Fifteen years have passed since Sharmila Tripathi began searching for her husband, Gyanendra. He went missing during the internal armed conflict in Nepal and is one of the 1,333 missing persons who are still unaccounted for. “With the passing days we aren’t growing any younger. The day is not very far when we would barely be able to walk longer distances,” said Sharmila. “When is our search going to end? When will we get the answers?”
The families of the missing continue to suffer immeasurable pain – ageing parents pray for their children’s return, wives live with the hope to see their husbands again and children long for their fathers.
About 80 family members of the missing came together to commemorate the International Day of the Disappeared in Kathmandu 29 August 2018 at an event organised by the International Committee of the Red Cross (ICRC), the Nepal Red Cross Society (NRCS) and the National Network of Families of Disappeared and Missing Nepal (NEFAD).
“Missing Persons in Nepal: Updated list 2018” – a joint publication of the ICRC and NRCS – was released on this occasion. Twelve years after the end of the decade-long internal armed conflict, the list still includes names of 1,333 persons who disappeared.
The Ad Crew Drama Group performed a powerful play titled “The Waiting Eyes” – which moved the families as it resonated with their own lived experiences, full of ambiguity and anxiety.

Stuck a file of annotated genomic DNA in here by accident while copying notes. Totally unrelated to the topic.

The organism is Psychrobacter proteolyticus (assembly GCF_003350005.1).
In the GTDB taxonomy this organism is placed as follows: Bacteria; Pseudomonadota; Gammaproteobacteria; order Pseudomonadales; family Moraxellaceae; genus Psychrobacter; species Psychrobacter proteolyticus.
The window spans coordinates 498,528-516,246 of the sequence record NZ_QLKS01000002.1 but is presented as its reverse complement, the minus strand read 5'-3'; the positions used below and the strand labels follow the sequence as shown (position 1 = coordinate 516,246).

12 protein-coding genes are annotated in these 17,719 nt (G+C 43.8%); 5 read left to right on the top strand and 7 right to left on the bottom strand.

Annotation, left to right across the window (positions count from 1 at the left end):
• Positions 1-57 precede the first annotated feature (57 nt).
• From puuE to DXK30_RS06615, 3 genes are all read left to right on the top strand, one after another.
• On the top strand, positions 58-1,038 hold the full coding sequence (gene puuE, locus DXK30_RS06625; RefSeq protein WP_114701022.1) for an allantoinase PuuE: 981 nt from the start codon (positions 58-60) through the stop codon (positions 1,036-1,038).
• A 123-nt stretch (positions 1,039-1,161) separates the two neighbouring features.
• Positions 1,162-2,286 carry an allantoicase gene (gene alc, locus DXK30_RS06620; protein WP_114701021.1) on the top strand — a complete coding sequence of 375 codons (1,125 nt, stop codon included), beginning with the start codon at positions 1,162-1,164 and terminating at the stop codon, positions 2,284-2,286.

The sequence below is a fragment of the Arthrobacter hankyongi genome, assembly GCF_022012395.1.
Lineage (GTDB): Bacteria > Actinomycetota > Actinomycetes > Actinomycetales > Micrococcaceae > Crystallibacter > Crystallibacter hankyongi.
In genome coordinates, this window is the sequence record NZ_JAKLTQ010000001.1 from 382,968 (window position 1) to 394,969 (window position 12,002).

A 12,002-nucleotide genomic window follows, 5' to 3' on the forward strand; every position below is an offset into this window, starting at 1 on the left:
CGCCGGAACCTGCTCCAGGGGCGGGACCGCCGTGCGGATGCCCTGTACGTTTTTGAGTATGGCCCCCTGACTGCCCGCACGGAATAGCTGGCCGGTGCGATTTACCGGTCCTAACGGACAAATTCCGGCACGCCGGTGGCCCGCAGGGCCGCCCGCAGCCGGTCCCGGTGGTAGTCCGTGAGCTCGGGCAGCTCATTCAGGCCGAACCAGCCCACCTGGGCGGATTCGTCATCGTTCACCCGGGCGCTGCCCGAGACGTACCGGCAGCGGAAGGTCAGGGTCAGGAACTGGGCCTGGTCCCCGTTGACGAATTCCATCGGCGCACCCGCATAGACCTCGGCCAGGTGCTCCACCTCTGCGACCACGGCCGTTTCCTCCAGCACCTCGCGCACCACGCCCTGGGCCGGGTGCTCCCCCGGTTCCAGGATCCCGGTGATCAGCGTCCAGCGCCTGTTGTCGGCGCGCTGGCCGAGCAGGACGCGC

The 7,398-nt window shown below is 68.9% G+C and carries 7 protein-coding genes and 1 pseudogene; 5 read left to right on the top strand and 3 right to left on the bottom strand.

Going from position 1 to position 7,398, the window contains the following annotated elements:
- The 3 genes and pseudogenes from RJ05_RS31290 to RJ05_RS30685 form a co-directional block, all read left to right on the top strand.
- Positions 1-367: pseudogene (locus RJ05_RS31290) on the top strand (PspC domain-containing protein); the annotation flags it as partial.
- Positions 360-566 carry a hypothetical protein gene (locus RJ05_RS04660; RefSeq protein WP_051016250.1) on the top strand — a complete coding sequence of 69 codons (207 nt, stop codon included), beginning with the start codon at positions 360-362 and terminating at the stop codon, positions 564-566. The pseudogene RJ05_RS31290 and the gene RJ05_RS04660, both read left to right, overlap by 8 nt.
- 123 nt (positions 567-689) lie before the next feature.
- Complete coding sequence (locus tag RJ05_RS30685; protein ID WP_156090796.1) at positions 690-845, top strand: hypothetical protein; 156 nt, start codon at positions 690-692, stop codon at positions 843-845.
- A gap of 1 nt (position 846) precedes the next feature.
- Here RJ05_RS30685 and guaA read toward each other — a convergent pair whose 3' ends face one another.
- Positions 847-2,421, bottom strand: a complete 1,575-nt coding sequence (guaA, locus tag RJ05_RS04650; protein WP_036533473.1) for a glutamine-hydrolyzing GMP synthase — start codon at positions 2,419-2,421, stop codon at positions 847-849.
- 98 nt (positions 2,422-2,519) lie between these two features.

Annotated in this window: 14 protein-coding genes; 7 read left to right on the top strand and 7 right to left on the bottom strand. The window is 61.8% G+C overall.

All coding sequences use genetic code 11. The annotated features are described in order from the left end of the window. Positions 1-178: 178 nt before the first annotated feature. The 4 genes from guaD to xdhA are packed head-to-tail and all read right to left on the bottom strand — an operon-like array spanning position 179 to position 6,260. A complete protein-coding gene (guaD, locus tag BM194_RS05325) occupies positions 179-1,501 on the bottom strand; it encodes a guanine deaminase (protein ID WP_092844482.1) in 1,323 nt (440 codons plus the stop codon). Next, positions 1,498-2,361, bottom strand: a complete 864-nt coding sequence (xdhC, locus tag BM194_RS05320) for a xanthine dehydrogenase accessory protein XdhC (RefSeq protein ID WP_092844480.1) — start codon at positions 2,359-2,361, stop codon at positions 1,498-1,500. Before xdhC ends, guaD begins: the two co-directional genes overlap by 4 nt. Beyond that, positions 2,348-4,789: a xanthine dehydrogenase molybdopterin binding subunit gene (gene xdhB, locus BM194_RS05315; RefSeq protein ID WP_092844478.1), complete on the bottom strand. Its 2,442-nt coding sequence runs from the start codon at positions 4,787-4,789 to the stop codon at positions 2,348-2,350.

The gathering was addressed by Lokendra Mallick, Chairperson, Commission of Investigation on Enforced Disappeared Persons (CIEDP), Ram Kumar Bhandari, President, NEFAD, Dev Ratna Dhakhwa, Secretary General, NRCS and Andre Paquet, Head of the ICRC Mission in Kathmandu.
Family members expressed concerns, doubts, anger and frustration. Questions on reparation, compensation, scholarships and employment opportunities for the families of missing persons were aired strongly. The family members did not hide their disappointment with the CIEDP.
Addressing their questions, CIEDP chairperson Lokendra Mallick said, “In absence of a proper law that criminalises enforced disappearance, the commission hasn’t been able to recommend any actions against those involved in such cases.” Reiterating the commission’s commitment to work for the families of the missing, he added, “I request the government to create a conducive environment that enables our commission to deliver as per its mandates.”
Expressing strong solidarity with all families of the missing persons, Andre Paquet, Head of the ICRC Mission in Kathmandu, hoped for a comprehensive closure to the Transitional Justice process in Nepal. “International humanitarian law requires that authorities take all feasible measures to account for the missing persons. In that respect, the States are obliged to do everything possible to provide families with answers on the fate of their loved ones,” he said.
Photos below capture the lively interaction at the event (©ICRC)
More on the families of the missing: Nepal: Ten Years after Armed Conflict, Mother Performs a Doll’s Funeral for Missing Child